Lucas smiled wanly. 'She's something special. Maybe we all see something in her that she doesn't see herself yet.'

  Jocelyn nodded, her lips drawn into a white line.

  'Jocelyn, I ask only one thing. If the plan works . . .' He swallowed. 'If it works and she does it, if I haven't had a chance to kill Victor before, swear to me that you will do it. And promise me that you'll find the rest of that prophecy. That you'll help keep her safe when I'm gone?'

  Jocelyn stared at him wide-eyed before nodding.

  He wondered at her lack of hesitation, how easily she'd said yes. But before he could ask why, they both snapped to attention at the sound of a footstep on the porch.

  They sensed her at the same time, for Lucas it was like an extra heart beating in his chest, he could feel her that closely, the sound of her breathing. He could imagine her on the porch a metre away, hesitating before knocking. With a glance at Jocelyn, Lucas merged into the shadows and vanished. Jocelyn stepped silently backwards and into the living room. And then the knock came.

  There was a pause before they heard Evie call out. 'Mrs Lovell? Jocelyn?'

  Neither of them moved. Lucas waited a full minute, until he heard Evie sigh impatiently and stomp back down the porch steps.

  By the time Jocelyn crept back into the hallway he had gone.

  23

  Evie got out the shower and stood in front of the mirror staring through the fogged-up glass at her beaten-up reflection. She did a quick calculation. She was missing a part of one ear, she had purple bruises stamped across her rib cage and back, a livid pink, hand-shaped burn mark on her forearm, deathly hollows under her eyes and a heart that was still beating, albeit somewhat jaggedly, despite everything that had been thrown at it.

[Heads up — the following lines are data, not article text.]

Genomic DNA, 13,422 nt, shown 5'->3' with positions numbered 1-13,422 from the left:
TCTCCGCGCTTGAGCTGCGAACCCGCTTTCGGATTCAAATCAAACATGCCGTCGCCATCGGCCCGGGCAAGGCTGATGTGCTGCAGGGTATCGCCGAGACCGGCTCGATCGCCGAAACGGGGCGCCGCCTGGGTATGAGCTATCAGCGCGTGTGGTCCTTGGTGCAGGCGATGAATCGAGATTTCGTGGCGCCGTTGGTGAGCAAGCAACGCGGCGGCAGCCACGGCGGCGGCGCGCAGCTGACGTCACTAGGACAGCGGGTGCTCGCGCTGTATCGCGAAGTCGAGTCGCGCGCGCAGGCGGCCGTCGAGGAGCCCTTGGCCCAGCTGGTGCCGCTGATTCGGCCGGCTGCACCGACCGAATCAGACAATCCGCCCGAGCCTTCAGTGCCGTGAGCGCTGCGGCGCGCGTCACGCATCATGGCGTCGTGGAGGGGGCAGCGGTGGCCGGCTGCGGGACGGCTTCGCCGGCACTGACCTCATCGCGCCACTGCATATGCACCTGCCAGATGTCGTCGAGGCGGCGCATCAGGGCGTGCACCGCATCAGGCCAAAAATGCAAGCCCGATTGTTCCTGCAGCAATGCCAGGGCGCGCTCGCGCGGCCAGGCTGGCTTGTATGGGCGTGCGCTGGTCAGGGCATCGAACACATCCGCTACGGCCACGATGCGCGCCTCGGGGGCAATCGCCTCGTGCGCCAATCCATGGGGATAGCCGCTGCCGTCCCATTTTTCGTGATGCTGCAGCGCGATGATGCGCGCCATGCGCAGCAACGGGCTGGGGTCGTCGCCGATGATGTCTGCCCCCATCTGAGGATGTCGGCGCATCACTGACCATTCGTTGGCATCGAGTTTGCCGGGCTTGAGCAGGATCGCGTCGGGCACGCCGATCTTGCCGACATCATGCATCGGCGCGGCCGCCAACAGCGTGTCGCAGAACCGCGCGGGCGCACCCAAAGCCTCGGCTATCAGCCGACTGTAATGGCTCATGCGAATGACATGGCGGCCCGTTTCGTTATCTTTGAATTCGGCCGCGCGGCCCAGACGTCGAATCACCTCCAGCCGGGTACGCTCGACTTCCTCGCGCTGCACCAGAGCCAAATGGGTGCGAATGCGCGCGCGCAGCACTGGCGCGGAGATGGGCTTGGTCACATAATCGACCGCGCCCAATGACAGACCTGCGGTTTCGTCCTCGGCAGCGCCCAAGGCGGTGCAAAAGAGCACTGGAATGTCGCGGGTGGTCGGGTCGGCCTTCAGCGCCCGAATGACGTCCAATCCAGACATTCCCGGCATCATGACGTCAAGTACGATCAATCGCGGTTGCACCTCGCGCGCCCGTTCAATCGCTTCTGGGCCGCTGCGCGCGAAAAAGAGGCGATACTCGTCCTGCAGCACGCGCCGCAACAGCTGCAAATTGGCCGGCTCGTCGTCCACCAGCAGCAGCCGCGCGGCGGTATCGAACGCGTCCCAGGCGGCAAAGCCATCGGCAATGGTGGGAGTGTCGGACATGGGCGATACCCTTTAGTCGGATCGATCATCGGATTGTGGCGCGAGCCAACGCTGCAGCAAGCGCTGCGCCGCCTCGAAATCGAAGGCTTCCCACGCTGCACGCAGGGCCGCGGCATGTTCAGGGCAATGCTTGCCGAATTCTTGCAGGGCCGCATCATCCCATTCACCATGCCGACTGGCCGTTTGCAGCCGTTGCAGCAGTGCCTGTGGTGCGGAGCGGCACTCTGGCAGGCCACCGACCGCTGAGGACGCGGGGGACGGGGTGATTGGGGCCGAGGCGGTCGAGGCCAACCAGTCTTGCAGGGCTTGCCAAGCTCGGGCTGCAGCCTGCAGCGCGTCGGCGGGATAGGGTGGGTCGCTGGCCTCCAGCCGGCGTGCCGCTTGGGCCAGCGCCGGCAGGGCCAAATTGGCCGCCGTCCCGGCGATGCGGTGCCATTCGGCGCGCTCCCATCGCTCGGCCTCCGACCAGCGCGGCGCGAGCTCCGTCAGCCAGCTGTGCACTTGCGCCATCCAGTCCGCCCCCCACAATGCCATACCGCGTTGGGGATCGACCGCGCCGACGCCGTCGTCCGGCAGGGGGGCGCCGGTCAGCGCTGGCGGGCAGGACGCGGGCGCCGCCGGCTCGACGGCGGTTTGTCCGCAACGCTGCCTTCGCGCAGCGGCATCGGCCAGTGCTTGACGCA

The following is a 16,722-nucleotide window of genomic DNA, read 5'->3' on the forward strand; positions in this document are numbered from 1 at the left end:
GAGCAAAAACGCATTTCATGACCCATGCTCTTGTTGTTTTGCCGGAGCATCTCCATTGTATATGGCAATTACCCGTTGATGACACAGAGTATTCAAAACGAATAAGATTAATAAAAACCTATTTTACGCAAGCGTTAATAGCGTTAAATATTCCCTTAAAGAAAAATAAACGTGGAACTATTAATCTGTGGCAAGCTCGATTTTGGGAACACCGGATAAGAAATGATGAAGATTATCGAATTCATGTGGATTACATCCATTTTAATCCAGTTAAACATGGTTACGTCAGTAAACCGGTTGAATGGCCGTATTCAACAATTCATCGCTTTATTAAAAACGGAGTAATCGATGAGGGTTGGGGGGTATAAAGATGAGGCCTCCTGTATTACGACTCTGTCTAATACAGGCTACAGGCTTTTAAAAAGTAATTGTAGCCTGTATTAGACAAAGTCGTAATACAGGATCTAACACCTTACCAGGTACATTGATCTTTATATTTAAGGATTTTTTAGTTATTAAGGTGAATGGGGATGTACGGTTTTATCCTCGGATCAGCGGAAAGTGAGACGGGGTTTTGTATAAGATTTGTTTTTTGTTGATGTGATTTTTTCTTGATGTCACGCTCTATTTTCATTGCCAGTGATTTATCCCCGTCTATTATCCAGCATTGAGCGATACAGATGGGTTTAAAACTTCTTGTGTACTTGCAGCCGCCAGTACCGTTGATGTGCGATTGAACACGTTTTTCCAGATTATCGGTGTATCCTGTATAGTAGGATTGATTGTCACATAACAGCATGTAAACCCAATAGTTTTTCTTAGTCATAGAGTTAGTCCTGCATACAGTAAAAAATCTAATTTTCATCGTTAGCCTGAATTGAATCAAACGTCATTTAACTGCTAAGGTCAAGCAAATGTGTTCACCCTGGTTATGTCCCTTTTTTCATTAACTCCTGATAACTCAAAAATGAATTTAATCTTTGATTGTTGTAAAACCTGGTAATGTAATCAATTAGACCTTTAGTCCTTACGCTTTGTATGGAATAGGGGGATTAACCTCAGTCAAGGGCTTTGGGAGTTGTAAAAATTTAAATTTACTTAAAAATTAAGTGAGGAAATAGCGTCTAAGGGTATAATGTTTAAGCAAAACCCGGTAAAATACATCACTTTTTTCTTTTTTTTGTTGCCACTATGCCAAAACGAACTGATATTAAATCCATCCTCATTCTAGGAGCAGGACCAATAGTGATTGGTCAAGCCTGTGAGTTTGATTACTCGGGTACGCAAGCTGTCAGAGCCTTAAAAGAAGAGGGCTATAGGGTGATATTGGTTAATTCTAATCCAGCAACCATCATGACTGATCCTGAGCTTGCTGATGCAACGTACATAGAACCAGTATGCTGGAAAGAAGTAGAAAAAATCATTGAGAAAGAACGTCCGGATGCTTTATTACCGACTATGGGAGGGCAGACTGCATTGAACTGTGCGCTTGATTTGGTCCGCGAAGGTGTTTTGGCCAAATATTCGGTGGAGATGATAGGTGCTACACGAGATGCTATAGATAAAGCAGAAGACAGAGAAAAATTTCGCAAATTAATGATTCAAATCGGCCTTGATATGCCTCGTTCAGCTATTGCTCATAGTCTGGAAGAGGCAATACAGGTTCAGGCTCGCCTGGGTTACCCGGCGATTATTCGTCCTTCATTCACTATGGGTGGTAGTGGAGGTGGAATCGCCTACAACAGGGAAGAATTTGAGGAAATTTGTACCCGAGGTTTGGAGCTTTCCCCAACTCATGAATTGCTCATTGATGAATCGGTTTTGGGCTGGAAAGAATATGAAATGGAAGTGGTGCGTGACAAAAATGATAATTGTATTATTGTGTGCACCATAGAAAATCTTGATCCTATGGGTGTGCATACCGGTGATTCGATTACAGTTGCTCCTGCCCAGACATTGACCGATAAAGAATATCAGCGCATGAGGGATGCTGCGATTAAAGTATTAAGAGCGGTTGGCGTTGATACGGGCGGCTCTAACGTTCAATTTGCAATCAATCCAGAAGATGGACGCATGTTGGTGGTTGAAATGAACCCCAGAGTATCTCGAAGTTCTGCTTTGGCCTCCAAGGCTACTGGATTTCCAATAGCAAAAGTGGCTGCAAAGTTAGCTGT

She tried to prod the rawness of the wounds inside her - starting off by thinking about Tom. There was a pang but it was a dull one, as though she was on deep medication. She wished she was - she'd thought about going through her mother's cabinet for the sleeping pills the doctor was prescribing for her after her dad had died, but what was the point? When she slept she had nightmares that she was locked in a room with the green-skinned one and that one with the tail while everyone yelled Half-and-half at someone she couldn't see in the room. Sleep was even less fun than being awake. At least when she was awake she could watch for Risper and she could try to work out what she was going to do next.

  She had thought too about running. Last night, after she'd thrown the knife to the floor and walked out of training she'd gone to find Jocelyn to demand to know whatever secrets the Hunters were keeping from her. Jocelyn hadn't been home and for a moment she'd wavered on the path in front of the house, wondering whether if she just got in the car and kept driving she could outrun this - hide from it. But if the Brotherhood had found her once they would find her again and she wouldn't be protected, wouldn't even be trained.

  'You are Evie Hunter,' she said out loud to the shaky-looking girl in the mirror, the one who was trying to look a whole lot braver than she felt. It felt strange calling herself a Hunter. Hunters were killers - was that then bound to be their fate for always? Her fate? All because of a name? Because of who her parents were?

  She took a deep breath and thought of Lucas, whom she hadn't seen since the night before last. She hadn't actually stopped thinking about him since then, he'd been lurking in the back of her mind - the memory of his hand so feather-light against her cheek, storm-laden eyes, the way he'd looked away as soon as her own eyes flashed open. A sudden pang hit her and she had to lean forward against the sink and gulp down big breaths of air to try to ease the pressure in her ribcage.